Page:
Ransomeware and Backing Up Your Data

With the recent ransomware scare, now is a great time to back up your data, if you aren’t already doing so. Ransomware attacks in 2016 appear to have increased at a 400% attack rate over the previous year, according to a CNN report. It often comes in the form of email attachments or downloads from malicious or compromised websites. Once your computer has been attacked you will receive a popup that states you that you are a victim of a ransomware attack and that you have a specific amount of time to pay money or your files will be deleted. At that time, your files are slowly being encrypted and you will no longer be able to access them.

Rather than give in to the attacker’s demands for payment (which is no guarantee you will get your files back!) there is a very simple solution for regaining access to your files. Back up your data regularly and you will be able to restore your files without payment!

You have some good options for doing backups:
  1. T-storage is managed by OIT and is available for anyone on the UTK network. You get 50GB of cloud-based storage for your individual files. Backups are done by OIT hourly, nightly, and weekly, so anything you store here will be backed up automatically. T-Storage backups are retained for up to 90 days. You must be on the UT network or connecting via the VPN to access your home area. T-Storage is not certified for storage of HIPAA or PII, but is acceptable for storage of FERPA data. This is the best option for most people!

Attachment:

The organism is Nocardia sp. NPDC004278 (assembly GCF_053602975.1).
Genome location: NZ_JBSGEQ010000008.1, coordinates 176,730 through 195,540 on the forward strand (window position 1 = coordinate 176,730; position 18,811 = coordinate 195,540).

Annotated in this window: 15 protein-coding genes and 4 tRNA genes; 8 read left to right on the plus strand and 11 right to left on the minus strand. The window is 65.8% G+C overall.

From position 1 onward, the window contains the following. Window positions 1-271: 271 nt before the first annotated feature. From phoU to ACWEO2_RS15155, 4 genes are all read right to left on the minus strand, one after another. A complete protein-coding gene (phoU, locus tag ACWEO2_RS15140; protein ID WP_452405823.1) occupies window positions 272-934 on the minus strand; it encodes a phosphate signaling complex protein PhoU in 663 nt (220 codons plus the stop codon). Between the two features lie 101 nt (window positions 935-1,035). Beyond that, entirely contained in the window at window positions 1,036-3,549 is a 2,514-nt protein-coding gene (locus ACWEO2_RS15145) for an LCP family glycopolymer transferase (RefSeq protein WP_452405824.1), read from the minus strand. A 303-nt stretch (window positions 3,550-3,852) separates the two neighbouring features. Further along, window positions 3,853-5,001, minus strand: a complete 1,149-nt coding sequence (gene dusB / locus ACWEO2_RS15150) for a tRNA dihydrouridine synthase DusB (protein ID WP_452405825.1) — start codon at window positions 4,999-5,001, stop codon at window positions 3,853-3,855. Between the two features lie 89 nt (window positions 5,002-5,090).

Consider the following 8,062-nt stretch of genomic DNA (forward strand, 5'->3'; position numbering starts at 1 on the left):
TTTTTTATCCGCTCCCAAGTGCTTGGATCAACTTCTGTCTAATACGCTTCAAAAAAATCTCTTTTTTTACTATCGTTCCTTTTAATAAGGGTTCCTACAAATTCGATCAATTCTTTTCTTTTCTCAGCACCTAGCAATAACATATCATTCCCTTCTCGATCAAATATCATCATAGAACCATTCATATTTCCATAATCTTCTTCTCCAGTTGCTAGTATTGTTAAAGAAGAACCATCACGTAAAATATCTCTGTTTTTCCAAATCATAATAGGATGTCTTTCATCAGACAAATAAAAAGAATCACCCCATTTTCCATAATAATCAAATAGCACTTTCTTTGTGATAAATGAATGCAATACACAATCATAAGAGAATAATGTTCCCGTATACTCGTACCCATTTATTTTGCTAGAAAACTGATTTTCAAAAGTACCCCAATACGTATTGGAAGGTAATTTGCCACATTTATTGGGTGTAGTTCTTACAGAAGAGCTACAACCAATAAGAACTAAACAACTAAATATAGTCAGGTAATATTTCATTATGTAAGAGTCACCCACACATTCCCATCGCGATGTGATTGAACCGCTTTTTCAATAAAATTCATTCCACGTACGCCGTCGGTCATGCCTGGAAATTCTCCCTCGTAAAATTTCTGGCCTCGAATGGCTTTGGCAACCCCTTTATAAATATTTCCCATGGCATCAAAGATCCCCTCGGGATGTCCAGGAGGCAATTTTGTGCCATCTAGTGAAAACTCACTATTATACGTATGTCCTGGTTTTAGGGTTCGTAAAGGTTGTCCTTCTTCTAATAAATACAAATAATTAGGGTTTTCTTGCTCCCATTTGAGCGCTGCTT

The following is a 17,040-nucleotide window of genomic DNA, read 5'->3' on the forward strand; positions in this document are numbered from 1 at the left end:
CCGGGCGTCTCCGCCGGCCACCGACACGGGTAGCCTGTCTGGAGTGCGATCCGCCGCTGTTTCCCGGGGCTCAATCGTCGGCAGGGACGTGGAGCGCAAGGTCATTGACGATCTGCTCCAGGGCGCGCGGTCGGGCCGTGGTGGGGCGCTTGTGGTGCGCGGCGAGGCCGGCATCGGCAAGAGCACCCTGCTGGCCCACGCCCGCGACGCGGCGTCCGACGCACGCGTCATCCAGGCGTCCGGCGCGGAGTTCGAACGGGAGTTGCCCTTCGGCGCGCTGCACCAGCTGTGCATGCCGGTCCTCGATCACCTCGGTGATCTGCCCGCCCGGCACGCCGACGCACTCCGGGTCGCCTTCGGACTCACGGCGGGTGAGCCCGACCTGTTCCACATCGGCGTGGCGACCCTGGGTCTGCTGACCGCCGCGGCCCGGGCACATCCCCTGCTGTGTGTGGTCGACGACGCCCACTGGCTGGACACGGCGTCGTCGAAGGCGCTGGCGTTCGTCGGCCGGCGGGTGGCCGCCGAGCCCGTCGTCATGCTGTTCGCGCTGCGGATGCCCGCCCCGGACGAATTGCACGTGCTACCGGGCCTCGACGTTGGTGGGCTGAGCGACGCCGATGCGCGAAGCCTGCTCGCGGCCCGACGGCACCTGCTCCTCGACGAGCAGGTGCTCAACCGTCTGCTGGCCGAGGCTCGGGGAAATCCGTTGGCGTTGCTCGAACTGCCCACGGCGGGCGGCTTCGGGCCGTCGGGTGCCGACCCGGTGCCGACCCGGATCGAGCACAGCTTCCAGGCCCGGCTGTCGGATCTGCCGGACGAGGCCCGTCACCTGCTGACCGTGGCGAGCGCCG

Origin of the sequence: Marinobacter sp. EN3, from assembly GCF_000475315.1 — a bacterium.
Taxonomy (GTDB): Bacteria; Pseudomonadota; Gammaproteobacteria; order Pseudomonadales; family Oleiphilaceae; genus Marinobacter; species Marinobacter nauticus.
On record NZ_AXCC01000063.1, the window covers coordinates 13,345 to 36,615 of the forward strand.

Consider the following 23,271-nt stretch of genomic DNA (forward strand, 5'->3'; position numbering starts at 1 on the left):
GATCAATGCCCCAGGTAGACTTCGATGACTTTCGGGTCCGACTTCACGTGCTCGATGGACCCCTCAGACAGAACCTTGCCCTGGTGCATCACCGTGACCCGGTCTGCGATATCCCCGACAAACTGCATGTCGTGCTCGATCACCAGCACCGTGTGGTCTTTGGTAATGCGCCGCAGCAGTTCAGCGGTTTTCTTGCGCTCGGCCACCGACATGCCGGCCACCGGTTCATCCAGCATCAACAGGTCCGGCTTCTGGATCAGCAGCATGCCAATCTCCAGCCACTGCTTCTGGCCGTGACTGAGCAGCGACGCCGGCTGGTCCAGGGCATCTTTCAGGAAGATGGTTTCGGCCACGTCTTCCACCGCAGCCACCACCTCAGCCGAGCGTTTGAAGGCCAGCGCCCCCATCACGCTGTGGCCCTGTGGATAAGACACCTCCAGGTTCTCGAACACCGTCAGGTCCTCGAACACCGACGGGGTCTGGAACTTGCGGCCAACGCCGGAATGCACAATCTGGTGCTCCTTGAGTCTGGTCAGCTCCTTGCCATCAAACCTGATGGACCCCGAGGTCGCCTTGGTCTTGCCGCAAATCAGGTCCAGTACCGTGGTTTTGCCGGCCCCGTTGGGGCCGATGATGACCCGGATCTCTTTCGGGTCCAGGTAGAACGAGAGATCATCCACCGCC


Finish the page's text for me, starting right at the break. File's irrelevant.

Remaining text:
2. OneDrive for Business is hosted by Microsoft, offers 1TB of Microsoft cloud storage, and is automatically available as part of your Office 365 account. You may access OneDrive for Business anywhere you have an Internet connection. If you accidentally delete a file within OneDrive, it will remain in your OneDrive recycle bin for 90 days, then it can no longer be recovered. OneDrive is certified for storage of  HIPAA, FERPA, and PII.

  3. Google Drive (through UT’s Google Apps for Education) is very similar to OneDrive for Business. The biggest differences are that your storage is unlimited, you work from the cloud, and deleted files stay in the Trash until you permanently delete them. Google Drive is not certified for HIPAA data storage.

  4. External storage is another option for backing up your data. You can set up automatic backups of your computer’s hard drive that will be saved to an external drive. The biggest problem here is that if you don’t remove the external drive when the backup is complete, it is susceptible to ransomware and malware attacks, as well.

Cloud storage is not impervious to ransomware attacks, so it is highly recommended that you do not constantly stay logged into the backup method you are using. And, again, if you are using external storage, only connect to that external drive when your backups are scheduled to run.

If you do regular backups, keep your OS updated, and never click on links within questionable websites or emails, nor open questionable email attachments, you have less worry about ransomware destroying your work or your life. If you have questions about which backup option may be best for your situation, please do not hesitate to give me a call. If you need assistance setting up any of the above options, please call the OIT HelpDesk at (865) 974-9900.